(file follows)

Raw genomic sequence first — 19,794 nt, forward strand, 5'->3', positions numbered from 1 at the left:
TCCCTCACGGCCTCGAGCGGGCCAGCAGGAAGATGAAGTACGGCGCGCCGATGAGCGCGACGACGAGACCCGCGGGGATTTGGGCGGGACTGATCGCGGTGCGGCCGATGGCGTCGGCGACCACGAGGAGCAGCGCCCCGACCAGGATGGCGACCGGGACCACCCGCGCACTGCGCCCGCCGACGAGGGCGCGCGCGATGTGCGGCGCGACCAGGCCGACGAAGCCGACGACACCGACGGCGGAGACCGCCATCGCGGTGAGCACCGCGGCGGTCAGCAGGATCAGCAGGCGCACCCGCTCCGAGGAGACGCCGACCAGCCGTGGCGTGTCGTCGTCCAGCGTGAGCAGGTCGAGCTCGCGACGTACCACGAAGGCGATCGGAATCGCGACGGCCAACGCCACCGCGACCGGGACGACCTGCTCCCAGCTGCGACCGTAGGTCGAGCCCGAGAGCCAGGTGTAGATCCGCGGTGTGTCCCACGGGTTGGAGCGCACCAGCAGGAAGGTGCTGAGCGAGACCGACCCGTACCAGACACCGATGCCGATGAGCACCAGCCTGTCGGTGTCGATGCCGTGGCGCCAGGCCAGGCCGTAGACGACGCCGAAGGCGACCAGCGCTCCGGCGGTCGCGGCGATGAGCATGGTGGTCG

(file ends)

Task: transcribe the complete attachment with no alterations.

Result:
Raw genomic sequence first — 19,794 nt, forward strand, 5'->3', positions numbered from 1 at the left:
TCCCTCACGGCCTCGAGCGGGCCAGCAGGAAGATGAAGTACGGCGCGCCGATGAGCGCGACGACGAGACCCGCGGGGATTTGGGCGGGACTGATCGCGGTGCGGCCGATGGCGTCGGCGACCACGAGGAGCAGCGCCCCGACCAGGATGGCGACCGGGACCACCCGCGCACTGCGCCCGCCGACGAGGGCGCGCGCGATGTGCGGCGCGACCAGGCCGACGAAGCCGACGACACCGACGGCGGAGACCGCCATCGCGGTGAGCACCGCGGCGGTCAGCAGGATCAGCAGGCGCACCCGCTCCGAGGAGACGCCGACCAGCCGTGGCGTGTCGTCGTCCAGCGTGAGCAGGTCGAGCTCGCGACGTACCACGAAGGCGATCGGAATCGCGACGGCCAACGCCACCGCGACCGGGACGACCTGCTCCCAGCTGCGACCGTAGGTCGAGCCCGAGAGCCAGGTGTAGATCCGCGGTGTGTCCCACGGGTTGGAGCGCACCAGCAGGAAGGTGCTGAGCGAGACCGACCCGTACCAGACACCGATGCCGATGAGCACCAGCCTGTCGGTGTCGATGCCGTGGCGCCAGGCCAGGCCGTAGACGACGCCGAAGGCGACCAGCGCTCCGGCGGTCGCGGCGATGAGCATGGTGGTCG